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January 4, 2005     Cape Gazette
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January 4, 2005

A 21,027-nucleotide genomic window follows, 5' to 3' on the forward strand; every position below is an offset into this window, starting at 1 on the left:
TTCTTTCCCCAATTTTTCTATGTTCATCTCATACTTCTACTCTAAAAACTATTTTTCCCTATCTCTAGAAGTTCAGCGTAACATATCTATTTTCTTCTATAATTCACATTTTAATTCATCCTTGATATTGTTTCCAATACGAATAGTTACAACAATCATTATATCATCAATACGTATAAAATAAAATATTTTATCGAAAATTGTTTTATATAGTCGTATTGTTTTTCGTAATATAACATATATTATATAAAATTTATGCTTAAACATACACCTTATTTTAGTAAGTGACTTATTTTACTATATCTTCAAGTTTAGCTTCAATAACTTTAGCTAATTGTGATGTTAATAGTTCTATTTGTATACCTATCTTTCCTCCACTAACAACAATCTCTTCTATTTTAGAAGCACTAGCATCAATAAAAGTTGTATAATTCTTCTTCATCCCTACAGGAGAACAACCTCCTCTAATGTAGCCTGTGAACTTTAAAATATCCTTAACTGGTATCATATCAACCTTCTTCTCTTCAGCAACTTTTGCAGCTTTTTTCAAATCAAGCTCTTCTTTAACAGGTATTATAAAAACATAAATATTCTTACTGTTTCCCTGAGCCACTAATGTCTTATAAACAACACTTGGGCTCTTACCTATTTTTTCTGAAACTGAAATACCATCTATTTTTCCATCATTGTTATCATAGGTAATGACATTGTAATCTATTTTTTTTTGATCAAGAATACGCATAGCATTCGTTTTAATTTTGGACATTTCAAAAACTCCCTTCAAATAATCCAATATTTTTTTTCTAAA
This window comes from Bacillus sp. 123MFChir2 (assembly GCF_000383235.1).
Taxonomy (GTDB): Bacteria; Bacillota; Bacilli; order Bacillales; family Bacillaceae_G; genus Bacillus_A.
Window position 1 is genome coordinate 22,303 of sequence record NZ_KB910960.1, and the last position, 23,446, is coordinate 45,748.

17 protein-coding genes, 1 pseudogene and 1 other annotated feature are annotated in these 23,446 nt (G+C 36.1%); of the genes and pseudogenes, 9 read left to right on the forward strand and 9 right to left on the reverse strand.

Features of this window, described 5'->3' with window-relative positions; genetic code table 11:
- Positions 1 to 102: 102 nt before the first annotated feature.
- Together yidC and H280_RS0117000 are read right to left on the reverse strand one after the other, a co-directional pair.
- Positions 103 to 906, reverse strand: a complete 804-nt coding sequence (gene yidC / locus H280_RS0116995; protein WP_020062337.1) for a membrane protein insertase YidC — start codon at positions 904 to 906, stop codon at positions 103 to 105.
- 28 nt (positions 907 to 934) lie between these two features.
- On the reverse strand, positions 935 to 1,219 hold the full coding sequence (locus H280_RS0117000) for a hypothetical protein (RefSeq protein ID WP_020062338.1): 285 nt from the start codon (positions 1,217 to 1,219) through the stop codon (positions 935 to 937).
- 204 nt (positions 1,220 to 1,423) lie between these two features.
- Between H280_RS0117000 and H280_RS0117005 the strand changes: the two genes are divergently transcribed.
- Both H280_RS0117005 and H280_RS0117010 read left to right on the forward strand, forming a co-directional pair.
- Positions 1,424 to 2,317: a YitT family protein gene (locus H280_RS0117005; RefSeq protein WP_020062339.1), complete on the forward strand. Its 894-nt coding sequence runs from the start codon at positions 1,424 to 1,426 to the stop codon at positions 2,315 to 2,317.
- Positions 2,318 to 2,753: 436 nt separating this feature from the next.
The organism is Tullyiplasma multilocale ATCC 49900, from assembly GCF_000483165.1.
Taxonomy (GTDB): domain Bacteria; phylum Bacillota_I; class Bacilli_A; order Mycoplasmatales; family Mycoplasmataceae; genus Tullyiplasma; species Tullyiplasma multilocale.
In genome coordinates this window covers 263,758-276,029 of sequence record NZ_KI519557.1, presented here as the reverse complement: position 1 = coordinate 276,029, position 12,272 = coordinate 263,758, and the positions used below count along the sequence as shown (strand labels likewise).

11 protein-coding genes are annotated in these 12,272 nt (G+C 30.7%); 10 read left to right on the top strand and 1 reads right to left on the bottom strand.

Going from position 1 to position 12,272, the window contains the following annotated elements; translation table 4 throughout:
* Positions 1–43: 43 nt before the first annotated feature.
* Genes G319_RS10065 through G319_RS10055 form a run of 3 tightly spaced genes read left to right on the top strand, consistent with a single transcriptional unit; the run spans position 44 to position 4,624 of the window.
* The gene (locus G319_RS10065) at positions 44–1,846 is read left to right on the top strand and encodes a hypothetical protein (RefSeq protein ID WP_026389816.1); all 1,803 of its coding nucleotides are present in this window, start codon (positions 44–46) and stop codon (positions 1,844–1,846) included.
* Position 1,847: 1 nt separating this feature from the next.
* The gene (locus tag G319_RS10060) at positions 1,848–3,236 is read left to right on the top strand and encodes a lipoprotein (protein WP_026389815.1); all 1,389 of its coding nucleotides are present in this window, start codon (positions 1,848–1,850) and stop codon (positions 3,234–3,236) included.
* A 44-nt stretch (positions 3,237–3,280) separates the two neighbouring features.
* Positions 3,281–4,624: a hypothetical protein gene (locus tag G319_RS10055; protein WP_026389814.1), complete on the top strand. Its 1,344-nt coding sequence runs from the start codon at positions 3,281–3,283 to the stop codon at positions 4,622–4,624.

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s CAPE GAZETTE, Tuesday, Jan. 4 - Jan. 6, 2005 - 17 GARDEN &amp;: FARM Native plant expert to speak at next meeting of Sussex Bird Club Steven BIIlups photo Sussex Gardeners donate wreaths The Sussex Gardeners met Dec. 7 at Westminster Presbyterian Church to build wreaths that will be donated to local convalescent hospitals. Shown standing in the back are (l-r) Lou Gille- spie, Mary Lee Smith, Barbara Negus, Judy Naughton, Ann Lyons, Wanda Davis and Bo.bbye Barlow. In front are Leigh Hill, Pat Harris, Jennifer Hagy and Cicely Sandmeyer. On Sunday, Jan. 9, Bob Edelen, a member of the Delaware Native Plant Society will present Native Plants for Beauty, Birds and But- terflies at the regular monthly meeting of the Sussex Bird Club. The meeting will be held at the Visitor Center at Prime Hook Na- tional Wildlife Refuge. The meet- ing starts at 2:30 p.m. and guests are welcome. Edelen is retired from the De- partment of Defense and lives in Lewes. Passionate about the envi- ronment, he is happiest when out- doors birding, gardening, fishing, hunting or just walking in Delaware's woods and wetlands with his wife Nan. Edelen has dedicated much of the 10 years of his retirement to understanding promoting and planting native plant s for birds, butterflies and other Critters that are attracted and dependent on them. The Sussex Bird Club was formed more than 20 years ago to promote the knowledge and en- joyment of birds. In addition to nine monthly meetings the club runs about 12 field trips each year. Most of these are to Sussex Coun- ty birding areas, such as Cape Henlopen State Park, Prime Hook National Wildlife Refuge and the Great Cypress Swamp. The club also actively supports environ- mental activities throughout Sus- sex County. Guests are welcome at all functions at no charge. For more information, call president Dave Weber at 645-5491. gateway from outdoor gardening to indoor growing : It's now January, the month named after Janus the Roman god of gateways or beginnings and endings. This is why he is often shown with two faces. So while the garden and farm fields seem dead and dormant, we pass through January's door to life in- doors. Rather than bemoan our inabili- ty to garden outdoors we find that our indoors allows us to grow things that frankly wouldn't have a chance to survive outside. The urge to grow the exotic or even difficult plants goes way back. During the Victorian period, coal- heated homes with drafty win- dows and no insulation were try- ing places to grow tropical plants. So orchids were prized house- plants. Indoor orchids were rare because most orchids did not sur- vive the long journey from the jungle to greenhouses. As if to give up by the turn-of- the-century, the Victorian popular- ity of potted houseplants waned. Soon orchids were only available as cut flowers. Now there are orchids that are easy to grow indoors. One of the easiest is the Phalaenopsis. Its big, glowing white flowers on tall stems that appear like white moths in flight gave the Phalaenopsis or- chid its common name of "Moth Orchid." Despite the develop- ment of new colors, such as pink, red, yellow, spotted and even striped blooms, the white'pha- GARDEN JOURNAL Paul Barbano Like many orchids, lhalaenop- sis orchids are native to the trop- ics. There they attach themselves to the bark of trees where their thick, white roots absorb moisture and dissolved nutrients. The secret is to try to duplicate the moth orchids' native growing conditions. Because they grow high in the trees, rather than on the forest floor, moth orchids are accus- tomed to good air circulation with lots of light. Not surprisingly, moth orchids prefer the 12-hour daylight of the tropics. It's not called the rainforest for nothing, so moth orchids are used to daily rainstorms and 80 to 90 percent humidity. You can easily increase humidi- ty by setting your plants on a tray filled with pebbles that will hold run-off water after watering. Keep laenopsis are the most popular. The fleshy blooms stay fresh for the bottom of the pot above the " can also mist them gently each morning. From the time a flower spike appears it takes another 120 days for the flower to open. If your moth orchid plant is healthy but has yet to start bloom- ing there are a few tricks to get them to bloom. Try lowering the temperature by 10 degrees for two weeks. Also try a location close to window, but out of drafts, where the tempera- ture is lower. Also try to increase light. Phalaenopsis often react to brighter light by flowering. Use grow lights. in the winter to give your moth orchids an extra boost to bloom. A good way to tell if you need to water is to pick up the plant. If the pot feels light, the potting mix is dry and needs to be watered. When in doubt, don't water for another day or two so you don't over water and rot the plant. Fertilize your moth orchids with a balanced fertilizer. Fertil- ize "weakly, weekly," that is, fer- tilize every week but with a weak solution of only one quarter to one half of the recommended amount of fertilizer. This steady stream of light nutrients is better than overdosing. You should repot your moth or- chids every year or two in late spring after your main flowering season. Use special orclfid mix- tures. Choose the pot size by the amount of roots, not by how big the top growth of the plant is. Or- chids prefer to be slightly root  =: <.-, : :: . :: - i gods will be pleased. With a very little care you can grow exotic moth orchids. Like Janus, this can indeed be your own gateway month from outdoor gardening to indoor growing. The Because they grow high in the trees,.rather than on the for- est flooi-, moth orchids are accustomed to good air circulation with lots of light. Paul Barbano wriWs about gar- dening atJd farming from Ins home in Rehoboth Beach. Address questions or comments to him c/o the Cape Gazette.